A graph is a suitable data structure to represent the structural information of text. Recently, multi-hop question answering (MHQA) tasks, which require inter-paragraph/sentence linkages, have come to exploit such properties of a graph. Previous approaches to MHQA relied on leveraging the graph information along with the pre-trained language model (PLM) encoders. However, this trend exhibits the following drawbacks: (i) sample inefficiency while training in a low-resource setting; (ii) lack of reusability due to changes in the model structure or input. Our work proposes the Graph-Induced Transformer (GIT) that applies graph-derived attention patterns directly into a PLM, without the need to employ external graph modules. GIT can leverage the useful inductive bias of graphs while retaining the unperturbed Transformer structure and parameters. Our experiments on HotpotQA successfully demonstrate both the sample efficient characteristic of GIT and its capacity to replace the graph modules while preserving model performance.


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Can You Distinguish Truthful from Fake Reviews? User Analysis and Assistance Tool for Fake Review Detection
Jeonghwan Kim | Junmo Kang | Suwon Shin | Sung-Hyon Myaeng
Proceedings of the First Workshop on Bridging Human–Computer Interaction and Natural Language Processing

Customer reviews are useful in providing an indirect, secondhand experience of a product. People often use reviews written by other customers as a guideline prior to purchasing a product. Such behavior signifies the authenticity of reviews in e-commerce platforms. However, fake reviews are increasingly becoming a hassle for both consumers and product owners. To address this issue, we propose You Only Need Gold (YONG), an essential information mining tool for detecting fake reviews and augmenting user discretion. Our experimental results show the poor human performance on fake review detection, substantially improved user capability given our tool, and the ultimate need for user reliance on the tool.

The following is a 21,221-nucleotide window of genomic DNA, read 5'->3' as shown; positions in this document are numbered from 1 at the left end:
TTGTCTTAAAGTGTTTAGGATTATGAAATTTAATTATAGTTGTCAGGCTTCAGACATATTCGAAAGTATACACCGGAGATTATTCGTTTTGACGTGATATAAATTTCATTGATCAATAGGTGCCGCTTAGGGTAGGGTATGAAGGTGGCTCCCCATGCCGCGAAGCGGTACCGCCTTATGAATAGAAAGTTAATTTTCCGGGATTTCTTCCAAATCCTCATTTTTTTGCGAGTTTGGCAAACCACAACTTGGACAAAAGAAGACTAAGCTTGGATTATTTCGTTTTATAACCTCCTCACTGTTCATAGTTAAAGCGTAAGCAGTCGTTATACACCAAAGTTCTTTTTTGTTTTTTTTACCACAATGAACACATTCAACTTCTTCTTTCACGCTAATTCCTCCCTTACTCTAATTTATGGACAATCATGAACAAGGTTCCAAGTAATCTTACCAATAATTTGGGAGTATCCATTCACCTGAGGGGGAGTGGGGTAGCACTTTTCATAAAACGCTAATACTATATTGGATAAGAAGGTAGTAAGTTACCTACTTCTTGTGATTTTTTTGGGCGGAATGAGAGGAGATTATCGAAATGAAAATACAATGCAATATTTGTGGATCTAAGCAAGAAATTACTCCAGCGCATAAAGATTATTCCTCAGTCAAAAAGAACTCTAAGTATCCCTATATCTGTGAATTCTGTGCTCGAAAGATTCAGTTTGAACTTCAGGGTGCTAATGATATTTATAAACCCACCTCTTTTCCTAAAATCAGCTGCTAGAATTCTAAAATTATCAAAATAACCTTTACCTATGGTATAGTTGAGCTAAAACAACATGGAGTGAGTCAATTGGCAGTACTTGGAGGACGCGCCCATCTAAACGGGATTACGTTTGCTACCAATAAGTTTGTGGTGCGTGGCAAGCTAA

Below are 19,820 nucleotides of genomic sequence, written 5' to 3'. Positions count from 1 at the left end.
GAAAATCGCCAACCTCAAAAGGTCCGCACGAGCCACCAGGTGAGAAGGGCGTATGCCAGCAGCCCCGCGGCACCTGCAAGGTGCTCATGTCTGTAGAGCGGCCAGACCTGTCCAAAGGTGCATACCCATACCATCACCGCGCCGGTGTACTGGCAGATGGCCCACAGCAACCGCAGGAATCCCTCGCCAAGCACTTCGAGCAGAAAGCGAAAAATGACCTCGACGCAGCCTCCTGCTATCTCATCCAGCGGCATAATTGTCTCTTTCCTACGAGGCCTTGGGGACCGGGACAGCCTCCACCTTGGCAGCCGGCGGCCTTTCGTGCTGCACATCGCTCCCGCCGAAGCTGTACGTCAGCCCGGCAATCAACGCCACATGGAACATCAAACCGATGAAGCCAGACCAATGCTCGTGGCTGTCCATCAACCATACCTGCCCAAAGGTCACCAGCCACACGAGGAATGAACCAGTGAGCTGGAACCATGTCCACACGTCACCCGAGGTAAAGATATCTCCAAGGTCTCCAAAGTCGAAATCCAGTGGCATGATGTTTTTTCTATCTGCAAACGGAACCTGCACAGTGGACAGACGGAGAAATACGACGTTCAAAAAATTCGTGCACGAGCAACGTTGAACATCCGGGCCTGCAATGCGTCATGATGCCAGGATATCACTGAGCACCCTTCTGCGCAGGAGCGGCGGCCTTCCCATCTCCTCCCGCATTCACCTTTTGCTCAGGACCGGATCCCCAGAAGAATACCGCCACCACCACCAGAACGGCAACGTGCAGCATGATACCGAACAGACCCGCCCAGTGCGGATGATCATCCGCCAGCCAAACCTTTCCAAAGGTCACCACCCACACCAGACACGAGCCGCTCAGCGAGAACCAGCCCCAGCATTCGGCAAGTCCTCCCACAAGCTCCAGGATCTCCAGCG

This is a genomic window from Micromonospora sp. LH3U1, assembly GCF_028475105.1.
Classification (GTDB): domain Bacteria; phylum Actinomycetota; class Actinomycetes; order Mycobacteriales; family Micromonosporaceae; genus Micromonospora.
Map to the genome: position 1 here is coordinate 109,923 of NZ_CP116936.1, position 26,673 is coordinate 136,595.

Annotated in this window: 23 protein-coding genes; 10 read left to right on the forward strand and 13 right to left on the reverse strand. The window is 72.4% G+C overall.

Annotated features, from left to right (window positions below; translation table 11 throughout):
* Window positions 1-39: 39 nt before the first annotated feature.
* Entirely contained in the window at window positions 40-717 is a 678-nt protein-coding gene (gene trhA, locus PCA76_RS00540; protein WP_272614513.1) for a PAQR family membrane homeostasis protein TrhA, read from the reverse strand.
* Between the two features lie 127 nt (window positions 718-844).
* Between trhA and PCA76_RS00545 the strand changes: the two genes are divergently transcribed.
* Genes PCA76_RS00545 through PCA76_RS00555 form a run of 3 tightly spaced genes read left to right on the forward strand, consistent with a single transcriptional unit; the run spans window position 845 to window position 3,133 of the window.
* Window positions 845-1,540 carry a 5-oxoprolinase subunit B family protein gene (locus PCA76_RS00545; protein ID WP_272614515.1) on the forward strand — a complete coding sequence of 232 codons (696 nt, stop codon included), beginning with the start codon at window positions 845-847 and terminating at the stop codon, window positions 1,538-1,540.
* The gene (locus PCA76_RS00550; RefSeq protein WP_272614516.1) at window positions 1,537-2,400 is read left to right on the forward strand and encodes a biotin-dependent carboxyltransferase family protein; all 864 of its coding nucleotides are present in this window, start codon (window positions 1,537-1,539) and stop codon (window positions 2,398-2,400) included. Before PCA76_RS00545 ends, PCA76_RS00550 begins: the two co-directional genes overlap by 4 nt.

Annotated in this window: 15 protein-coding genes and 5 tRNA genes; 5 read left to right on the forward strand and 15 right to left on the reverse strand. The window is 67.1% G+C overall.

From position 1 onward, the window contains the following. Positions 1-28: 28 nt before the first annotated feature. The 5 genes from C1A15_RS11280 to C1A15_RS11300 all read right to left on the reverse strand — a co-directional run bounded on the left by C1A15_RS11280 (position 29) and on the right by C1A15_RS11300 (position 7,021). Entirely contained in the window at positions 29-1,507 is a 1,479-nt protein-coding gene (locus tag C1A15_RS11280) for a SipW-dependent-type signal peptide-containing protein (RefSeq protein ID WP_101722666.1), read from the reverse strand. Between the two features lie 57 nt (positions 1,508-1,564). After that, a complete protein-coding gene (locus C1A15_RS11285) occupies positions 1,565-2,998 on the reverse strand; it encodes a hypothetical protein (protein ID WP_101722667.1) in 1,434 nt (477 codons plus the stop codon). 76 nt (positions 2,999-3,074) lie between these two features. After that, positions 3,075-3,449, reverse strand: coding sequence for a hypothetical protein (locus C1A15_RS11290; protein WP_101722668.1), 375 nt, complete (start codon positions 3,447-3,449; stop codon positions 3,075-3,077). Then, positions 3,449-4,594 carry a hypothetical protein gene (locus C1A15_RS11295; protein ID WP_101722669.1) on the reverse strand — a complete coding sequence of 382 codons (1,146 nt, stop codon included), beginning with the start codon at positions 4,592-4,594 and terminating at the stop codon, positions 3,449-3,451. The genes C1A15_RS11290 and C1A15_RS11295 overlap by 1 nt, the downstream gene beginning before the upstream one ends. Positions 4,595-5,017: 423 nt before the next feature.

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Ultra-High Dimensional Sparse Representations with Binarization for Efficient Text Retrieval
Kyoung-Rok Jang | Junmo Kang | Giwon Hong | Sung-Hyon Myaeng | Joohee Park | Taewon Yoon | Heecheol Seo
Proceedings of the 2021 Conference on Empirical Methods in Natural Language Processing

The semantic matching capabilities of neural information retrieval can ameliorate synonymy and polysemy problems of symbolic approaches. However, neural models’ dense representations are more suitable for re-ranking, due to their inefficiency. Sparse representations, either in symbolic or latent form, are more efficient with an inverted index. Taking the merits of the sparse and dense representations, we propose an ultra-high dimensional (UHD) representation scheme equipped with directly controllable sparsity. UHD’s large capacity and minimal noise and interference among the dimensions allow for binarized representations, which are highly efficient for storage and search. Also proposed is a bucketing method, where the embeddings from multiple layers of BERT are selected/merged to represent diverse linguistic aspects. We test our models with MS MARCO and TREC CAR, showing that our models outperforms other sparse models.